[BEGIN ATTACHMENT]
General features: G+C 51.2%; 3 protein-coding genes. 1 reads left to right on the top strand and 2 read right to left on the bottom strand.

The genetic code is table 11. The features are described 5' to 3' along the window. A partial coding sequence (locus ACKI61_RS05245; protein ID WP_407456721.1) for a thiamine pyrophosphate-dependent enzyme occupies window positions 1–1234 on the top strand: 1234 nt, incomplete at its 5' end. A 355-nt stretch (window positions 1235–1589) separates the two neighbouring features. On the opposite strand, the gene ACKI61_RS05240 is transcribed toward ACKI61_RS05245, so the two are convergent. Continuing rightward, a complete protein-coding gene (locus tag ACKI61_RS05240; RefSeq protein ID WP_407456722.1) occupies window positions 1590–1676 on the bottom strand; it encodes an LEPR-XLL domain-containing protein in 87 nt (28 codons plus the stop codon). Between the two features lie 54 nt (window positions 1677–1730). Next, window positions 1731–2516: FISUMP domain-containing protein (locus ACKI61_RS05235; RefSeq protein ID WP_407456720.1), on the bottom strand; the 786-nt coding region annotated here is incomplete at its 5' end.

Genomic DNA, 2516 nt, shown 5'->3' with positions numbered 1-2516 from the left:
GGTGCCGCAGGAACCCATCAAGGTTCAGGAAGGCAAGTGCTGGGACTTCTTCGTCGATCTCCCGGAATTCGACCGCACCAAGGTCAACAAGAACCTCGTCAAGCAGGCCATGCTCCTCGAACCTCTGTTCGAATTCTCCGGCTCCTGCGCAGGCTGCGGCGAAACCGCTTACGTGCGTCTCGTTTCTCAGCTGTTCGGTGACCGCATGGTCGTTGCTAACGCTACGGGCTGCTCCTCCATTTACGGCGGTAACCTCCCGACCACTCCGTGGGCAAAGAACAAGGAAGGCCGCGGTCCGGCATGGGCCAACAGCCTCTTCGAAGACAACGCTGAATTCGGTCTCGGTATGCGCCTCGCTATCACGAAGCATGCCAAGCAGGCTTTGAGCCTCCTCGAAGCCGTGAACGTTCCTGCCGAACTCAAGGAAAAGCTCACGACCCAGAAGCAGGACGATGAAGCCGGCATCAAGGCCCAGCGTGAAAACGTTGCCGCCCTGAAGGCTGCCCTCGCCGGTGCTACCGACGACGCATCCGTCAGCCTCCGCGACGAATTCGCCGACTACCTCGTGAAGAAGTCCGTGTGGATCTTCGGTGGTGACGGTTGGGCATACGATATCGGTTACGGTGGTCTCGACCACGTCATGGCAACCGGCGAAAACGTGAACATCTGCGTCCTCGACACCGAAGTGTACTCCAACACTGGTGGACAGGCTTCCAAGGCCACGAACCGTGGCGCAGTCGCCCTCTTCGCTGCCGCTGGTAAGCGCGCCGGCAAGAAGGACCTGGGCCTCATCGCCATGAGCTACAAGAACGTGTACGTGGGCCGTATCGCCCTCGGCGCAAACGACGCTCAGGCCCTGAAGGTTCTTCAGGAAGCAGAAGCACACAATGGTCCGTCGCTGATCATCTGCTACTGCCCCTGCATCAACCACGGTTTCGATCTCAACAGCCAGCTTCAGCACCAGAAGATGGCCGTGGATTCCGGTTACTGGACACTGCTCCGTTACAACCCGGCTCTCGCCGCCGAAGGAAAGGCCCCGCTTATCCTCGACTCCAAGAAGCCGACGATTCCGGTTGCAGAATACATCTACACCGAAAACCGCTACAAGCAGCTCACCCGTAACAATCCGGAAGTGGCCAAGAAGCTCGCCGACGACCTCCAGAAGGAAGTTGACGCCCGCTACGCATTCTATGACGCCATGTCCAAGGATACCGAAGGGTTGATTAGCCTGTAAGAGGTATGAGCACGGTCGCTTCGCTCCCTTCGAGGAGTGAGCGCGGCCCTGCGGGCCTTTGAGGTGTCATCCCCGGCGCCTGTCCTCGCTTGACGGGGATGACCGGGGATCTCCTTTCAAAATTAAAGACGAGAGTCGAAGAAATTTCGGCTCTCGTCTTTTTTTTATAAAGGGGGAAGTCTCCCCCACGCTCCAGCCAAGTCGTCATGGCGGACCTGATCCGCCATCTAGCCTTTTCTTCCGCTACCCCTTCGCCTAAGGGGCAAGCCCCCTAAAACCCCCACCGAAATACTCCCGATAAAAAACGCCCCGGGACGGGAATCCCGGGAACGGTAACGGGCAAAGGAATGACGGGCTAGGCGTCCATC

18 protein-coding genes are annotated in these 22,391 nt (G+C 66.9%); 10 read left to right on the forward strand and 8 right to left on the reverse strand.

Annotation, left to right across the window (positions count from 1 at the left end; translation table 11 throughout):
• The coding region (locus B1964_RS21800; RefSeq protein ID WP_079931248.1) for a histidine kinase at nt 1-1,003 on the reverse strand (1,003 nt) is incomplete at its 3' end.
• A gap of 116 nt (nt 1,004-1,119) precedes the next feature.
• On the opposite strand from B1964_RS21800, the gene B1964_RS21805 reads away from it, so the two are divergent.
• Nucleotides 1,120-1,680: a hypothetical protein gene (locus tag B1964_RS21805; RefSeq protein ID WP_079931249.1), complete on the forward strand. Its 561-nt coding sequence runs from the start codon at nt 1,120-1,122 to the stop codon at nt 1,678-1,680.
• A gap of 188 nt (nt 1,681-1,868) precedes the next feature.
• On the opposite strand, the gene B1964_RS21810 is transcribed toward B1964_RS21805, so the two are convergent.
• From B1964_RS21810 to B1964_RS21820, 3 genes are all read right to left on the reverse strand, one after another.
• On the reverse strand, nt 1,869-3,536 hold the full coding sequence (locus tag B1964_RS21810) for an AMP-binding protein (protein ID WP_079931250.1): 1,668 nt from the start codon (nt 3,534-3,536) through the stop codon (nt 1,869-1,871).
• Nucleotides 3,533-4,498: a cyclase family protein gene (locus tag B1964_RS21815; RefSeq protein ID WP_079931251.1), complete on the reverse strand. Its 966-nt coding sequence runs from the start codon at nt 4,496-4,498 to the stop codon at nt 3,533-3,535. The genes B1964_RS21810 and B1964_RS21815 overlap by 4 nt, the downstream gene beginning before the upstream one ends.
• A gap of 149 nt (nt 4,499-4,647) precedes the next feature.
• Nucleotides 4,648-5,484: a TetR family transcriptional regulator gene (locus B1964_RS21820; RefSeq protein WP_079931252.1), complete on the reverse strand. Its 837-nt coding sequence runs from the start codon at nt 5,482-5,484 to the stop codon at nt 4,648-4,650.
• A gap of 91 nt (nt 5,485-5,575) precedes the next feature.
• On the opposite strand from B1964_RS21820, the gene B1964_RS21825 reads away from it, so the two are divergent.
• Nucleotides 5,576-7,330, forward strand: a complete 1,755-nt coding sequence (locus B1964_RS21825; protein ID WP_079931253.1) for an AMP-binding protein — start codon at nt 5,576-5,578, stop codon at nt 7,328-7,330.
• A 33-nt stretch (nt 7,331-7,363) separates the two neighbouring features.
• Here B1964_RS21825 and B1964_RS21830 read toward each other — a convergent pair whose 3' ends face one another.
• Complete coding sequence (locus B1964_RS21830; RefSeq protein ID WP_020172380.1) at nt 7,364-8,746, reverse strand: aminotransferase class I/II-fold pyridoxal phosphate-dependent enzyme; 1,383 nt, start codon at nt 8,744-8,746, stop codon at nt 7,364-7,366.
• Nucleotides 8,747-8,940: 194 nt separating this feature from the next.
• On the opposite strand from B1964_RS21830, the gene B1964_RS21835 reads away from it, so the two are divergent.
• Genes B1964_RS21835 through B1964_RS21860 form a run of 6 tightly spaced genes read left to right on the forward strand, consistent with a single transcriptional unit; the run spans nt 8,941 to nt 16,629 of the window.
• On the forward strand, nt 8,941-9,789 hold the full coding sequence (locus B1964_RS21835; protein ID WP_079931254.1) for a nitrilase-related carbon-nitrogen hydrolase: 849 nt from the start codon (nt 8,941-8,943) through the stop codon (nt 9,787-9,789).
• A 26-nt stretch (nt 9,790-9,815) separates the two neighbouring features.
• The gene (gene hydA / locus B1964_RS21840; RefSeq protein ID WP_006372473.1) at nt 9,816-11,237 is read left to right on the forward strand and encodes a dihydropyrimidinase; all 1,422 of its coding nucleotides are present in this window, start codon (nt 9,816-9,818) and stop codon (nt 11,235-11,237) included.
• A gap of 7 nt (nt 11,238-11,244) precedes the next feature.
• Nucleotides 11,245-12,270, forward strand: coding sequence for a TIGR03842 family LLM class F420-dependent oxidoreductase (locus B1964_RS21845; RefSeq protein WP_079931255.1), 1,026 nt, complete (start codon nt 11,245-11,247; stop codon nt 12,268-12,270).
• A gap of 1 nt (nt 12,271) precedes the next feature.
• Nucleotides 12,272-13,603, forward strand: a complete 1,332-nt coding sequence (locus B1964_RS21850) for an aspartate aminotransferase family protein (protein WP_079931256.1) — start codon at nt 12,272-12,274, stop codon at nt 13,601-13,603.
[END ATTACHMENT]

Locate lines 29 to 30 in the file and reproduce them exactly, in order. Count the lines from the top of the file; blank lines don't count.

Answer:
• The gene (gene hydA / locus B1964_RS21840; RefSeq protein ID WP_006372473.1) at nt 9,816-11,237 is read left to right on the forward strand and encodes a dihydropyrimidinase; all 1,422 of its coding nucleotides are present in this window, start codon (nt 9,816-9,818) and stop codon (nt 11,235-11,237) included.
• A gap of 7 nt (nt 11,238-11,244) precedes the next feature.